Conservative ideologues will likely replace seven of the eight Clinton-appointed panelists on the Presidential Advisory Council on HIV/AIDS (PACHA) when their terms end this January, according to the Washington Blade. PACHA consists of 35 members, appointed to staggered four-year terms. With exiting panelists including gay activists who support HIV prevention programs that incorporate “safer sex” practices and condom use, the move marks yet another step in the Bush plan to impose abstinence-only sexual education across the nation. The sole Clinton-appointee expected to remain is DC gay and AIDS activist Brent Minor.
AIDS advocates caution strongly against the dangerous institutional shift towards the right. Last month, a group of 12 House Democrats sent a letter to Tommy Thompson, Health and Human Services Secretary, expressing concern over the administration’s continued disregard for established science particularly demonstrated through its appointments to advisory committees, financial audits scrutinizing comprehensive sex education groups, and the removal of select information from government agency web sites. In the latter case, the Bush administration has gone so far as to remove fact sheets from the Centers for Disease Control and Prevention (CDC) web site discussing the effectiveness of condoms in preventing sexually transmitted infections and unwanted pregnancy, as well as scientific findings posted on the National Cancer Institute (NCI) web site, stating there is no link between abortion and breast cancer.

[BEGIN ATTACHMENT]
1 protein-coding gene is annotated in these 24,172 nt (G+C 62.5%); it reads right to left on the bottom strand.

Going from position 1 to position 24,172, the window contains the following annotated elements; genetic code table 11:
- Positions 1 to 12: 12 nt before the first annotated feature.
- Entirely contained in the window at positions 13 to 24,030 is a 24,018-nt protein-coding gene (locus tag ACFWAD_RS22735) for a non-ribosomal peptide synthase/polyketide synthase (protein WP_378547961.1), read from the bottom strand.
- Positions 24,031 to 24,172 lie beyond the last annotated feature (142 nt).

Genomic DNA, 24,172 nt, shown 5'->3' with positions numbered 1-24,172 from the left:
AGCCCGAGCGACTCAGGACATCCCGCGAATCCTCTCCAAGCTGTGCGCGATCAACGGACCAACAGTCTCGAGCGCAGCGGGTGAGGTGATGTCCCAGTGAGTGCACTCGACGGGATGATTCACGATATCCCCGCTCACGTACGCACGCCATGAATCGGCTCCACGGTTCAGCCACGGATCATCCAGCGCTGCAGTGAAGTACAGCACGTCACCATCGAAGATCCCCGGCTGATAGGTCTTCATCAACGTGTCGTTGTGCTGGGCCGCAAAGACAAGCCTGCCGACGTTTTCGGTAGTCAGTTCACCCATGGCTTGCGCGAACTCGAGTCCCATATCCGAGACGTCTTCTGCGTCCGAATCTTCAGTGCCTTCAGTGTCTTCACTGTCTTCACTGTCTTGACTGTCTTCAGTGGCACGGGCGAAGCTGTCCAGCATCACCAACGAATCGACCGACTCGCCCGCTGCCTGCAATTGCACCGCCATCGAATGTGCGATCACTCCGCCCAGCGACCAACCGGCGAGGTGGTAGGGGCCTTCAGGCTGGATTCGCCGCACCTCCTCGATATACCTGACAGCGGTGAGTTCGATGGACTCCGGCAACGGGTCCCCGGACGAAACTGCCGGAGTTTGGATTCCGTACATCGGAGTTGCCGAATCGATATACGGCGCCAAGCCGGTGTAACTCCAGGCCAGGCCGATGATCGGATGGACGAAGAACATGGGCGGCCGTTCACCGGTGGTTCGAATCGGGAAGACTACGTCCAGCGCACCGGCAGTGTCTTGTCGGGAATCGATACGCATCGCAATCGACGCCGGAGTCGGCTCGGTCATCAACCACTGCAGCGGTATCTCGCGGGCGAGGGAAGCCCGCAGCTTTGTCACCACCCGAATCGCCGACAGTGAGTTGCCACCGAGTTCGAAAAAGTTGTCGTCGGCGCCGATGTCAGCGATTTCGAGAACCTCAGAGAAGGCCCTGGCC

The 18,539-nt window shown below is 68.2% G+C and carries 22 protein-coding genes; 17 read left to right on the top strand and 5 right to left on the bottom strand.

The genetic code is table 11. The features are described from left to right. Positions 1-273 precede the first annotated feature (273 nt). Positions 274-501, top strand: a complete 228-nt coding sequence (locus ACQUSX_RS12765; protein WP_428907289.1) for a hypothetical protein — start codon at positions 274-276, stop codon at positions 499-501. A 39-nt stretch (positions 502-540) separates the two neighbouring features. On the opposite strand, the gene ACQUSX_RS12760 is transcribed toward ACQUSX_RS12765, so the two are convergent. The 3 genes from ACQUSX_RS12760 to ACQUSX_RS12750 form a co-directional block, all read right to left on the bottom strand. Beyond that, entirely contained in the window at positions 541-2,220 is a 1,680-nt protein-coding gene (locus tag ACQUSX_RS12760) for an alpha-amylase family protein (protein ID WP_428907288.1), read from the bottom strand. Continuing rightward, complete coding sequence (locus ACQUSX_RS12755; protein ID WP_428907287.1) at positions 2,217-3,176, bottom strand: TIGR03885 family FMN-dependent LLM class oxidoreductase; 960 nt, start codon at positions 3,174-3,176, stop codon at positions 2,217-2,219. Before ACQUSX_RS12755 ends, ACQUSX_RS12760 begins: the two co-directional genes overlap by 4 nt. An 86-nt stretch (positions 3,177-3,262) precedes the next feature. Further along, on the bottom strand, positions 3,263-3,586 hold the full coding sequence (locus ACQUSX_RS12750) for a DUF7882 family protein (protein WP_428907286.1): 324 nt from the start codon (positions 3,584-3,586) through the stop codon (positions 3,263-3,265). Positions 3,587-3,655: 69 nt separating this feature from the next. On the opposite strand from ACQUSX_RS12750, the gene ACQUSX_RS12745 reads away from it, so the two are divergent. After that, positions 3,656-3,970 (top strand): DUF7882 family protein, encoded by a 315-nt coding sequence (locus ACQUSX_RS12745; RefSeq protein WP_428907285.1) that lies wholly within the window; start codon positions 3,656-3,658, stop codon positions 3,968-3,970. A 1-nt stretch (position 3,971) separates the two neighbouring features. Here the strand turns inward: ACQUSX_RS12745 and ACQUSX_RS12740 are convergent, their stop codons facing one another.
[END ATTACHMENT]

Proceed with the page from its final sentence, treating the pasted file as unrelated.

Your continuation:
Every prominent medical and health organization in the US, including the American Medical Association, the American Academy of Pediatrics, the Society for Adolescent Medicine, the American College of Obstetricians and Gynecologists, the American Nurses Association, the Institute of Medicine, the National Institutes of Health, and the National Academy of Sciences’ Institute of Medicine, agrees that proper condom use is imperative to reducing the risk of infection by HIV and other sexually transmitted diseases. According to a June 2001 report by former surgeon general David Satcher, 12 million Americans are infected every year with a Sexually Transmitted Disease (STD).